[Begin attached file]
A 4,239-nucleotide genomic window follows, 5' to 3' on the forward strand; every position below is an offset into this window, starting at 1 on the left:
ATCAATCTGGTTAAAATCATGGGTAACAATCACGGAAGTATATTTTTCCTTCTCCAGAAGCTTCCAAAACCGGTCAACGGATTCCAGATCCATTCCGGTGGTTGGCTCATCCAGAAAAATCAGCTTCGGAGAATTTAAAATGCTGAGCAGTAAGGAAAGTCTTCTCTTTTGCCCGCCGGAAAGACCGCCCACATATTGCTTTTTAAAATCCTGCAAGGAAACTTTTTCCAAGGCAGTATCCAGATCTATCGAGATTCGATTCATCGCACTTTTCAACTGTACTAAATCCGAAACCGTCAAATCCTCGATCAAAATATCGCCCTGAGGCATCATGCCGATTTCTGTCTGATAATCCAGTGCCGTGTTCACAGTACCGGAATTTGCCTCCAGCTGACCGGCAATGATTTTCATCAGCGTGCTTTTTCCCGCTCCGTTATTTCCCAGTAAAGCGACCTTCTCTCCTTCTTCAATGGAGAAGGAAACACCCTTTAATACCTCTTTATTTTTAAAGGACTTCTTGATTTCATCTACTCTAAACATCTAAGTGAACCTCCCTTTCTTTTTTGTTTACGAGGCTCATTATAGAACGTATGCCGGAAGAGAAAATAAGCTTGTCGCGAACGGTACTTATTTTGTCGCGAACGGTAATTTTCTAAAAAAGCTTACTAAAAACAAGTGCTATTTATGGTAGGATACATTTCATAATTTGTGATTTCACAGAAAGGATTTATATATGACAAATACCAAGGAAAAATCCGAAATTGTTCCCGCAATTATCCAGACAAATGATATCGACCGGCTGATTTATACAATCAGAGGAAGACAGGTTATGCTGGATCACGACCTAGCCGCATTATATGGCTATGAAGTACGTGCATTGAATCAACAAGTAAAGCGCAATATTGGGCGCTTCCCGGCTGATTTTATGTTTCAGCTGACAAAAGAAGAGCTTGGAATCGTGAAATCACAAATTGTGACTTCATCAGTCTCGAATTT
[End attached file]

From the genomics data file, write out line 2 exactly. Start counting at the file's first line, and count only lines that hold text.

ATCAATCTGGTTAAAATCATGGGTAACAATCACGGAAGTATATTTTTCCTTCTCCAGAAGCTTCCAAAACCGGTCAACGGATTCCAGATCCATTCCGGTGGTTGGCTCATCCAGAAAAATCAGCTTCGGAGAATTTAAAATGCTGAGCAGTAAGGAAAGTCTTCTCTTTTGCCCGCCGGAAAGACCGCCCACATATTGCTTTTTAAAATCCTGCAAGGAAACTTTTTCCAAGGCAGTATCCAGATCTATCGAGATTCGATTCATCGCACTTTTCAACTGTACTAAATCCGAAACCGTCAAATCCTCGATCAAAATATCGCCCTGAGGCATCATGCCGATTTCTGTCTGATAATCCAGTGCCGTGTTCACAGTACCGGAATTTGCCTCCAGCTGACCGGCAATGATTTTCATCAGCGTGCTTTTTCCCGCTCCGTTATTTCCCAGTAAAGCGACCTTCTCTCCTTCTTCAATGGAGAAGGAAACACCCTTTAATACCTCTTTATTTTTAAAGGACTTCTTGATTTCATCTACTCTAAACATCTAAGTGAACCTCCCTTTCTTTTTTGTTTACGAGGCTCATTATAGAACGTATGCCGGAAGAGAAAATAAGCTTGTCGCGAACGGTACTTATTTTGTCGCGAACGGTAATTTTCTAAAAAAGCTTACTAAAAACAAGTGCTATTTATGGTAGGATACATTTCATAATTTGTGATTTCACAGAAAGGATTTATATATGACAAATACCAAGGAAAAATCCGAAATTGTTCCCGCAATTATCCAGACAAATGATATCGACCGGCTGATTTATACAATCAGAGGAAGACAGGTTATGCTGGATCACGACCTAGCCGCATTATATGGCTATGAAGTACGTGCATTGAATCAACAAGTAAAGCGCAATATTGGGCGCTTCCCGGCTGATTTTATGTTTCAGCTGACAAAAGAAGAGCTTGGAATCGTGAAATCACAAATTGTGACTTCATCAGTCTCGAATTT